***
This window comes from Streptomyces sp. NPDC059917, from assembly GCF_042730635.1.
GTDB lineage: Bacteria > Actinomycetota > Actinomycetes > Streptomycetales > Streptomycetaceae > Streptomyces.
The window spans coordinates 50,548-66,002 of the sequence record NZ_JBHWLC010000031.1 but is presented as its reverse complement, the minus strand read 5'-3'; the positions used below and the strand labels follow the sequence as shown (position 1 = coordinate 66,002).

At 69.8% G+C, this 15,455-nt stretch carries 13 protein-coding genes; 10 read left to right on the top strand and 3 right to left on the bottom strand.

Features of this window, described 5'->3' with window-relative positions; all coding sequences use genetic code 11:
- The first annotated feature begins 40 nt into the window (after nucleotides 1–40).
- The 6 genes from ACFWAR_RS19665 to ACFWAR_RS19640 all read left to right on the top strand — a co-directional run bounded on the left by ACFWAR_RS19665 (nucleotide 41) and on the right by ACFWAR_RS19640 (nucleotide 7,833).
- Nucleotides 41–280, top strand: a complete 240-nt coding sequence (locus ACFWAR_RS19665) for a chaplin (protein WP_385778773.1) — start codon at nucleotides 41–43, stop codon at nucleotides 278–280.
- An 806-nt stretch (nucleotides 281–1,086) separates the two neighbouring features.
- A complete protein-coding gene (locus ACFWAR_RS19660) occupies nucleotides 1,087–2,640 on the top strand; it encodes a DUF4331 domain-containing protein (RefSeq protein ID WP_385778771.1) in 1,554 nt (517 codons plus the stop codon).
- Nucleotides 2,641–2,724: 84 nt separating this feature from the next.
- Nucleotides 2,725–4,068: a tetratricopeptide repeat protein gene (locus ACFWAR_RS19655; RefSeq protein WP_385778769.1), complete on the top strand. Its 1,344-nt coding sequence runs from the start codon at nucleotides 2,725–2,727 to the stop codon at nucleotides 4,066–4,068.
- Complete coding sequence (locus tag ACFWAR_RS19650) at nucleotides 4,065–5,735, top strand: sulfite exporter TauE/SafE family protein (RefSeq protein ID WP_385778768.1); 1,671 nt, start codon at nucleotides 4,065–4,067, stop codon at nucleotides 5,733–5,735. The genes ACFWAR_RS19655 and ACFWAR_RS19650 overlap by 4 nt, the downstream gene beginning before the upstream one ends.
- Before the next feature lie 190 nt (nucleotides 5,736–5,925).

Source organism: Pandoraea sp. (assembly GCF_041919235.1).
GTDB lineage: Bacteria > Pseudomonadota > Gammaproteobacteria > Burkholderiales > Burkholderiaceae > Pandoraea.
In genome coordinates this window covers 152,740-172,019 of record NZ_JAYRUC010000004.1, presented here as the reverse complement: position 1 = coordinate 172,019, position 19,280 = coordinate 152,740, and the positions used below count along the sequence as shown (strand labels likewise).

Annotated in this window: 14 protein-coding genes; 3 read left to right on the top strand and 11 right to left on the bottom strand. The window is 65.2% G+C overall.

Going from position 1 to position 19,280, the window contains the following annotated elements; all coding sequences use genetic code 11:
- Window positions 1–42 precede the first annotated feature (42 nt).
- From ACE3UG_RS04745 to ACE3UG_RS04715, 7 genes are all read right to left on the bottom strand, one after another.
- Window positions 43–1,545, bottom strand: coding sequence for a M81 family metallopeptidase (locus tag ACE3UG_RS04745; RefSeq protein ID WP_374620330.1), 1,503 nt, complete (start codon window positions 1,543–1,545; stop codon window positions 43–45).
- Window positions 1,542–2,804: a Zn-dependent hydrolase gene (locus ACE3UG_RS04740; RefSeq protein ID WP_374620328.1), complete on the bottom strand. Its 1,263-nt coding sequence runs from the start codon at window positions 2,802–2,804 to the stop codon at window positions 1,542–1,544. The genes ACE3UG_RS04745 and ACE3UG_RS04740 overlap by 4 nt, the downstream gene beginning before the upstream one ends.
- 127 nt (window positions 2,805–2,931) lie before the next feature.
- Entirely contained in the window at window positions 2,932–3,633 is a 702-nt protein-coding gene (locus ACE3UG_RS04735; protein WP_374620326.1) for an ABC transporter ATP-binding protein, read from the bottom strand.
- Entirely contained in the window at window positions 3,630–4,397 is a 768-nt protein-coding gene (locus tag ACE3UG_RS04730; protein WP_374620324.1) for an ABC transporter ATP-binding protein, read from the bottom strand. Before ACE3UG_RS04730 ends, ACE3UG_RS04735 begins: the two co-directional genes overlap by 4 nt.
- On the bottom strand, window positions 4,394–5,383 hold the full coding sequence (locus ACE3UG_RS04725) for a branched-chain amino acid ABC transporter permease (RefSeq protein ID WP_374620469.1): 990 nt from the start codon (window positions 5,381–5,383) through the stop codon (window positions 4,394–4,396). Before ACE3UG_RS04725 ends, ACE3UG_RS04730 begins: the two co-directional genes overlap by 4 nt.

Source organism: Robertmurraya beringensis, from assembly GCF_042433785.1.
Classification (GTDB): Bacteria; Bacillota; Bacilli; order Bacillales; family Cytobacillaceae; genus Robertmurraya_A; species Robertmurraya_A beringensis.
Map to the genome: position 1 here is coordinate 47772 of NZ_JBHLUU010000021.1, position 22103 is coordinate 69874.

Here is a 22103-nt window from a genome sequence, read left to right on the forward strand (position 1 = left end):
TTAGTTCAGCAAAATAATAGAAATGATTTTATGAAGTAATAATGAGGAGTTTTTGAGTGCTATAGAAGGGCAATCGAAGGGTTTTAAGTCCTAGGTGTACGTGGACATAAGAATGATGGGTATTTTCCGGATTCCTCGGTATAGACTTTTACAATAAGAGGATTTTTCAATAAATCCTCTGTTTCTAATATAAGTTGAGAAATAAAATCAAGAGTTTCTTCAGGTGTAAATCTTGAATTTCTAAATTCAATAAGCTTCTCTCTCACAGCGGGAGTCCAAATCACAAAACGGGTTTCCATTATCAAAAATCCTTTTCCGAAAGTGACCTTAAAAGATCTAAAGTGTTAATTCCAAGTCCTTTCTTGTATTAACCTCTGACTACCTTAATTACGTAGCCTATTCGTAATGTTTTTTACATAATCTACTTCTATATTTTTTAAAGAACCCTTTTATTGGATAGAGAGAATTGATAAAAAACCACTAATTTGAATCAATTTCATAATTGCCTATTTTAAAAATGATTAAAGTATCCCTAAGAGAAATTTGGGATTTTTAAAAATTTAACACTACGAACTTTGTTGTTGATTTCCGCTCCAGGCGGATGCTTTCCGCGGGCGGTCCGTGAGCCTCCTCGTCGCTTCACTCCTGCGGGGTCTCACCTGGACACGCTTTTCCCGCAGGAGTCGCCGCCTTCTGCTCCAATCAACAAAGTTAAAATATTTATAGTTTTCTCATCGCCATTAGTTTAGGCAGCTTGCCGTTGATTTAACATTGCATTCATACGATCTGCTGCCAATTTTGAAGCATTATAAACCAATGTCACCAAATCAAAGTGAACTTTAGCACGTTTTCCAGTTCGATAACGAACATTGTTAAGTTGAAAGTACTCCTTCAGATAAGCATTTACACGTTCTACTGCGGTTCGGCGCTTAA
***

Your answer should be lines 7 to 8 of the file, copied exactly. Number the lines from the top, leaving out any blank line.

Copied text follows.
- The 6 genes from ACFWAR_RS19665 to ACFWAR_RS19640 all read left to right on the top strand — a co-directional run bounded on the left by ACFWAR_RS19665 (nucleotide 41) and on the right by ACFWAR_RS19640 (nucleotide 7,833).
- Nucleotides 41–280, top strand: a complete 240-nt coding sequence (locus ACFWAR_RS19665) for a chaplin (protein WP_385778773.1) — start codon at nucleotides 41–43, stop codon at nucleotides 278–280.